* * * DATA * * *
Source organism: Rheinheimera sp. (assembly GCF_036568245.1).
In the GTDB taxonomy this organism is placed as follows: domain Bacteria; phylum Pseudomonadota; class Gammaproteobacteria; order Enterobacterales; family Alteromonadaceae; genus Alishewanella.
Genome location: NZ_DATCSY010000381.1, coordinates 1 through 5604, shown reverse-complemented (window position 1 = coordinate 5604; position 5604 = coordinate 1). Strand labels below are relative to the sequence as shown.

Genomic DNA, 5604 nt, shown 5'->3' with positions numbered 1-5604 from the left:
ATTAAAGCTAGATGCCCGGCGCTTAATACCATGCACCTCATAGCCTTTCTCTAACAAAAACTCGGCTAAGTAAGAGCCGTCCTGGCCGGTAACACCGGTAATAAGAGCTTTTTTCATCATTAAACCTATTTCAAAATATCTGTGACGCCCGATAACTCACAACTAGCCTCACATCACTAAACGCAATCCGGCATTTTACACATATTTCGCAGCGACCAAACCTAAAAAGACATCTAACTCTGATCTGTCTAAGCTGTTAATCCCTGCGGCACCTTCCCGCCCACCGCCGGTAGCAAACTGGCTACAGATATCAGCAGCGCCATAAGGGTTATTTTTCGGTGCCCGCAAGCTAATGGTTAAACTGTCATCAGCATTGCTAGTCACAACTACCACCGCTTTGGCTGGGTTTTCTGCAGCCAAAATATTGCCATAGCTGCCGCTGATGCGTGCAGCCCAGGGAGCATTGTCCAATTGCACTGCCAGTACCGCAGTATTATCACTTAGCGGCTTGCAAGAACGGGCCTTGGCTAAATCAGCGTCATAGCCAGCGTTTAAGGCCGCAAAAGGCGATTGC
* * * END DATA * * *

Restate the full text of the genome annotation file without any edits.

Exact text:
Source organism: Rheinheimera sp. (assembly GCF_036568245.1).
In the GTDB taxonomy this organism is placed as follows: domain Bacteria; phylum Pseudomonadota; class Gammaproteobacteria; order Enterobacterales; family Alteromonadaceae; genus Alishewanella.
Genome location: NZ_DATCSY010000381.1, coordinates 1 through 5604, shown reverse-complemented (window position 1 = coordinate 5604; position 5604 = coordinate 1). Strand labels below are relative to the sequence as shown.

Genomic DNA, 5604 nt, shown 5'->3' with positions numbered 1-5604 from the left:
ATTAAAGCTAGATGCCCGGCGCTTAATACCATGCACCTCATAGCCTTTCTCTAACAAAAACTCGGCTAAGTAAGAGCCGTCCTGGCCGGTAACACCGGTAATAAGAGCTTTTTTCATCATTAAACCTATTTCAAAATATCTGTGACGCCCGATAACTCACAACTAGCCTCACATCACTAAACGCAATCCGGCATTTTACACATATTTCGCAGCGACCAAACCTAAAAAGACATCTAACTCTGATCTGTCTAAGCTGTTAATCCCTGCGGCACCTTCCCGCCCACCGCCGGTAGCAAACTGGCTACAGATATCAGCAGCGCCATAAGGGTTATTTTTCGGTGCCCGCAAGCTAATGGTTAAACTGTCATCAGCATTGCTAGTCACAACTACCACCGCTTTGGCTGGGTTTTCTGCAGCCAAAATATTGCCATAGCTGCCGCTGATGCGTGCAGCCCAGGGAGCATTGTCCAATTGCACTGCCAGTACCGCAGTATTATCACTTAGCGGCTTGCAAGAACGGGCCTTGGCTAAATCAGCGTCATAGCCAGCGTTTAAGGCCGCAAAAGGCGATTGC